29th May 2022
Report by Helen Smith
Sit down with a cuppa this could take some time!
Edinburgh marathon is the UKs second biggest marathon festival with over 35,000 runners racing in 5k,10k on the Saturday and a half marathon and marathon on the Sunday.
Edinburgh was my first marathon! How do you sum up the nerves and anticipation of your first marathon? Well for me it was a full 18 weeks of nerves alongside a Hal Higdon training plan which I’d followed as best as I could with a busy work schedule.An easy intro into marathon running apparently. There was no specific speed sessions just a “marathon pace run” each week (and my initiation to the Neepsend triangle -thanks Nancy for the introduction)
The last two weeks of taper had been full of self doubt as id struggled with mental strength on a few of the long runs and I just couldn’t imagine being able to run the last 6 miles when my long runs had often resulted in a diva type melt down at some point. I’d spent the last few days trying to convince myself that I could finish it…and to finish it was enough.
Anyway on to race day.
I woke up to cloudy skys (fabulous) and the obligatory premier inn breakfast (porridge and a banana) then made my way over to the other side of town to join the others to walk to the start. Zoe Dickinson was my voice of reason on that walk over as she organised me and Mandy with bag drop and the usual queue for the loo (surprisingly for a race the toilet queues weren’t too bad) soon I was joined by Ruth who id trained with and we went to the start pen saying good bye to Zoe.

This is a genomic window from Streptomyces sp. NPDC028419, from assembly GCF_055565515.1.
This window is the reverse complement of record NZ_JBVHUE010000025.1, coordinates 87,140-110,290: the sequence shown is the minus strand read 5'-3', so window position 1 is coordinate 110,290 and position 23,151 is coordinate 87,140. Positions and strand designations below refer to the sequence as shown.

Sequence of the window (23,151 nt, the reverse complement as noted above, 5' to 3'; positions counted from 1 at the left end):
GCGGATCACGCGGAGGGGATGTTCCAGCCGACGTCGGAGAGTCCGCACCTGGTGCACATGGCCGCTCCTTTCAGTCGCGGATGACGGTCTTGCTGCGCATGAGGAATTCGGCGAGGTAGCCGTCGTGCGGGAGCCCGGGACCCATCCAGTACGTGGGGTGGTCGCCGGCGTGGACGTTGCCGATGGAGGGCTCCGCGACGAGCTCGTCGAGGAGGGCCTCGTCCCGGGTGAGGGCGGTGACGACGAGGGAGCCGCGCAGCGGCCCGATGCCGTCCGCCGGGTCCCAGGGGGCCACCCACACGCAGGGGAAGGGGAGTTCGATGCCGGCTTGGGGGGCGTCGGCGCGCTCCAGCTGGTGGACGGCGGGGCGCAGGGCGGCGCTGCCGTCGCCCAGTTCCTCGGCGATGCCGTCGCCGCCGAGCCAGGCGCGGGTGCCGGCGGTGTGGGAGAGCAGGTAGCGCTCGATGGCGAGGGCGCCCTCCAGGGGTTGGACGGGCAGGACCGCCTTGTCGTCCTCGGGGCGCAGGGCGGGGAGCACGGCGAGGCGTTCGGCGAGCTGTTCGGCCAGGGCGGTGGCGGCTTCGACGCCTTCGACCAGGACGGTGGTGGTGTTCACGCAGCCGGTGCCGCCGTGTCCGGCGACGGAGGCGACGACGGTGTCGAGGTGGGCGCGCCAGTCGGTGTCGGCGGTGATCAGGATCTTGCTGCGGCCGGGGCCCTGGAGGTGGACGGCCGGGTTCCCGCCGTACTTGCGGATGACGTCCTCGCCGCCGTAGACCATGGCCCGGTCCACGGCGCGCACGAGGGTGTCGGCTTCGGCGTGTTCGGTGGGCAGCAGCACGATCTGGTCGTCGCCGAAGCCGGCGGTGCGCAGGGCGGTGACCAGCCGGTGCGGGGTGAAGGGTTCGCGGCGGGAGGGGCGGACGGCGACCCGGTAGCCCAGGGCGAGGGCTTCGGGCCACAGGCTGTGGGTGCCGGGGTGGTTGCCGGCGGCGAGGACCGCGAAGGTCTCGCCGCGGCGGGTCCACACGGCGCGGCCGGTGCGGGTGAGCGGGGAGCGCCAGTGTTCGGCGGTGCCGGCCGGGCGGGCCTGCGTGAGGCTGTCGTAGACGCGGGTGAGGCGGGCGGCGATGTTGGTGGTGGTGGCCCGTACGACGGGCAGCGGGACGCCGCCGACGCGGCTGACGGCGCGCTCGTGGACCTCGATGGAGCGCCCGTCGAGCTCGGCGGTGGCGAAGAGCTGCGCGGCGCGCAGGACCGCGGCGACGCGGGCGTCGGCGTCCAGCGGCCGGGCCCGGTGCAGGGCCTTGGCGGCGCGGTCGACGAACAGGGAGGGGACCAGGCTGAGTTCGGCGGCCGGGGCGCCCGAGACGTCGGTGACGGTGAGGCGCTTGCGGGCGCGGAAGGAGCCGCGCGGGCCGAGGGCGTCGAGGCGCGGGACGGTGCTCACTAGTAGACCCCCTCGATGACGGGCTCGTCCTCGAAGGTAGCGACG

Edinburgh is a big event so the pens walked towards the start in a really organised fashion..I was determined not to waste energy by running before the start line….then in a flash we were over the start line…nerves settled,here we go, no turning back now. We passed Nancy on the side of the road then Catherine. Then Nancy’s parents who gave us a big cheer. A great start and really encouraging to have familiar faces in that first mile.
The first 5 miles of the race are down hill, the view as you run down the Royal Mile and towards the parliament building with Arthur’s seat behind is spectacular (the cobbles less so). I knew I might bank a few seconds each mile in the first 5, and the first two miles I definitely banked (a lot!!) only time would tell if that was a fatal error but by the time I realised it was too late. The next 3 miles took us along to the seafront and the sun came out (this was not good, beautiful blue skies and no shade) we saw Ruth’s mum and sister at around mile 6, they were so encouraging I loved it! Not having my own family there it was good to adopt everyone else’s!
The next 5 miles went pretty quick, we met a royal marine attempting a world record of the fastest marathon wearing a 100lb weight on his back…Ruth and I felt strong and spent those miles along the coast trying to find shade where we could, chatting when we wanted to but running in silent companionship when we didn’t. We were maintaining a 10.15-10.30 (ish) minute mile which was significantly faster than I planned but I decided at this point to try to run to feel and I felt good.
A welcome distraction was seeing the front runner come past, slightly less welcome was the sight of the second place runner walking, not the first person to get caught out by the unexpected heat and sun.